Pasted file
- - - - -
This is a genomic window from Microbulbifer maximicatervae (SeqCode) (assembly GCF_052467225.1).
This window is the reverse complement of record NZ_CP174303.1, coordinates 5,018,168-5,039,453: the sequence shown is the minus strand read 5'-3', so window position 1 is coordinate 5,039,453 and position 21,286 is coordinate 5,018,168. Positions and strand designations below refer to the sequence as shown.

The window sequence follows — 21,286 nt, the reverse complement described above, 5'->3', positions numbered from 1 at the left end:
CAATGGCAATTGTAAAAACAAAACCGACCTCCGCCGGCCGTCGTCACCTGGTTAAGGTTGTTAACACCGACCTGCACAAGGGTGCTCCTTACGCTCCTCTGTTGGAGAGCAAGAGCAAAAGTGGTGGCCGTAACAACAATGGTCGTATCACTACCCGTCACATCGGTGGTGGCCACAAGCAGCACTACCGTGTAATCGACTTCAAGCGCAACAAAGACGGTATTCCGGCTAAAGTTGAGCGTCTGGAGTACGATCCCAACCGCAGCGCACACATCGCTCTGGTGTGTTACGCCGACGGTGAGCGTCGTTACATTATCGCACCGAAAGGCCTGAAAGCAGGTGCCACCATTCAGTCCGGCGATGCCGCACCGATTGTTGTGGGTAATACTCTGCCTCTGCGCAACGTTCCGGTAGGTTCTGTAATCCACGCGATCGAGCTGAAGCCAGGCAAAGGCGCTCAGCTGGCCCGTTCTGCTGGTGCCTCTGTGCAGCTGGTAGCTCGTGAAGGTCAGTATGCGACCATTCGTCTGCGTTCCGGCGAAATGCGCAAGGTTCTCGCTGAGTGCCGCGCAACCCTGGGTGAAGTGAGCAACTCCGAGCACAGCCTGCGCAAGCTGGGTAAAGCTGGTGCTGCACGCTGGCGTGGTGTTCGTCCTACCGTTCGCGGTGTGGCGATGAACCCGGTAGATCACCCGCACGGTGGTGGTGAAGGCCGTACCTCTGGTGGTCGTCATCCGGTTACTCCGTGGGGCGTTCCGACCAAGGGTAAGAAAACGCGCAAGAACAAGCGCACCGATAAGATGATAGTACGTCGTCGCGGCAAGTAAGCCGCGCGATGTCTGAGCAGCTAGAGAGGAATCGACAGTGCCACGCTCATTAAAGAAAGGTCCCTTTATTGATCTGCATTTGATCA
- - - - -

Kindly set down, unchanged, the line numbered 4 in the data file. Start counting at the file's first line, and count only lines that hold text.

CAATGGCAATTGTAAAAACAAAACCGACCTCCGCCGGCCGTCGTCACCTGGTTAAGGTTGTTAACACCGACCTGCACAAGGGTGCTCCTTACGCTCCTCTGTTGGAGAGCAAGAGCAAAAGTGGTGGCCGTAACAACAATGGTCGTATCACTACCCGTCACATCGGTGGTGGCCACAAGCAGCACTACCGTGTAATCGACTTCAAGCGCAACAAAGACGGTATTCCGGCTAAAGTTGAGCGTCTGGAGTACGATCCCAACCGCAGCGCACACATCGCTCTGGTGTGTTACGCCGACGGTGAGCGTCGTTACATTATCGCACCGAAAGGCCTGAAAGCAGGTGCCACCATTCAGTCCGGCGATGCCGCACCGATTGTTGTGGGTAATACTCTGCCTCTGCGCAACGTTCCGGTAGGTTCTGTAATCCACGCGATCGAGCTGAAGCCAGGCAAAGGCGCTCAGCTGGCCCGTTCTGCTGGTGCCTCTGTGCAGCTGGTAGCTCGTGAAGGTCAGTATGCGACCATTCGTCTGCGTTCCGGCGAAATGCGCAAGGTTCTCGCTGAGTGCCGCGCAACCCTGGGTGAAGTGAGCAACTCCGAGCACAGCCTGCGCAAGCTGGGTAAAGCTGGTGCTGCACGCTGGCGTGGTGTTCGTCCTACCGTTCGCGGTGTGGCGATGAACCCGGTAGATCACCCGCACGGTGGTGGTGAAGGCCGTACCTCTGGTGGTCGTCATCCGGTTACTCCGTGGGGCGTTCCGACCAAGGGTAAGAAAACGCGCAAGAACAAGCGCACCGATAAGATGATAGTACGTCGTCGCGGCAAGTAAGCCGCGCGATGTCTGAGCAGCTAGAGAGGAATCGACAGTGCCACGCTCATTAAAGAAAGGTCCCTTTATTGATCTGCATTTGATCA